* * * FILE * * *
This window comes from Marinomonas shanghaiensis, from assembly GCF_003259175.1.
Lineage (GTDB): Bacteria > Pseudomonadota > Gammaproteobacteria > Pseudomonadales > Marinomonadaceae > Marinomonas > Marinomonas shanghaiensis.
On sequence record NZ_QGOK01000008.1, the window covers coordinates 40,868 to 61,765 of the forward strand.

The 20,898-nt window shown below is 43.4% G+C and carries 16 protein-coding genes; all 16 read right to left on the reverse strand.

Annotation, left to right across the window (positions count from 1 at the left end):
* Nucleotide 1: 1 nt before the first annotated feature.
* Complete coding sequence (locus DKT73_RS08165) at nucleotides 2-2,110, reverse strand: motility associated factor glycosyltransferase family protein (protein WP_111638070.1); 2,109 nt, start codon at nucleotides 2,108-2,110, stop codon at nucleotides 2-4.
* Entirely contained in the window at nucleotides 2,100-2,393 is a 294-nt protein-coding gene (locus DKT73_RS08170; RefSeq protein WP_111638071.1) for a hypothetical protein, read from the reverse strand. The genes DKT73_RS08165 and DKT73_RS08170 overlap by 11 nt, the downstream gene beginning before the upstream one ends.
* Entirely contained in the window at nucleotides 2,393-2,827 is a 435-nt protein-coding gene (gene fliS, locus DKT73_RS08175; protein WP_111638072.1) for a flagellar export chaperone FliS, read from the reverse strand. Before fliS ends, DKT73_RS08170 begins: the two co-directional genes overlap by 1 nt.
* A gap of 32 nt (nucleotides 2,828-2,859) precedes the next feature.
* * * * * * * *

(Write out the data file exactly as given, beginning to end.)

This window comes from Marinomonas shanghaiensis, from assembly GCF_003259175.1.
Lineage (GTDB): Bacteria > Pseudomonadota > Gammaproteobacteria > Pseudomonadales > Marinomonadaceae > Marinomonas > Marinomonas shanghaiensis.
On sequence record NZ_QGOK01000008.1, the window covers coordinates 40,868 to 61,765 of the forward strand.

The 20,898-nt window shown below is 43.4% G+C and carries 16 protein-coding genes; all 16 read right to left on the reverse strand.

Annotation, left to right across the window (positions count from 1 at the left end):
* Nucleotide 1: 1 nt before the first annotated feature.
* Complete coding sequence (locus DKT73_RS08165) at nucleotides 2-2,110, reverse strand: motility associated factor glycosyltransferase family protein (protein WP_111638070.1); 2,109 nt, start codon at nucleotides 2,108-2,110, stop codon at nucleotides 2-4.
* Entirely contained in the window at nucleotides 2,100-2,393 is a 294-nt protein-coding gene (locus DKT73_RS08170; RefSeq protein WP_111638071.1) for a hypothetical protein, read from the reverse strand. The genes DKT73_RS08165 and DKT73_RS08170 overlap by 11 nt, the downstream gene beginning before the upstream one ends.
* Entirely contained in the window at nucleotides 2,393-2,827 is a 435-nt protein-coding gene (gene fliS, locus DKT73_RS08175; protein WP_111638072.1) for a flagellar export chaperone FliS, read from the reverse strand. Before fliS ends, DKT73_RS08170 begins: the two co-directional genes overlap by 1 nt.
* A gap of 32 nt (nucleotides 2,828-2,859) precedes the next feature.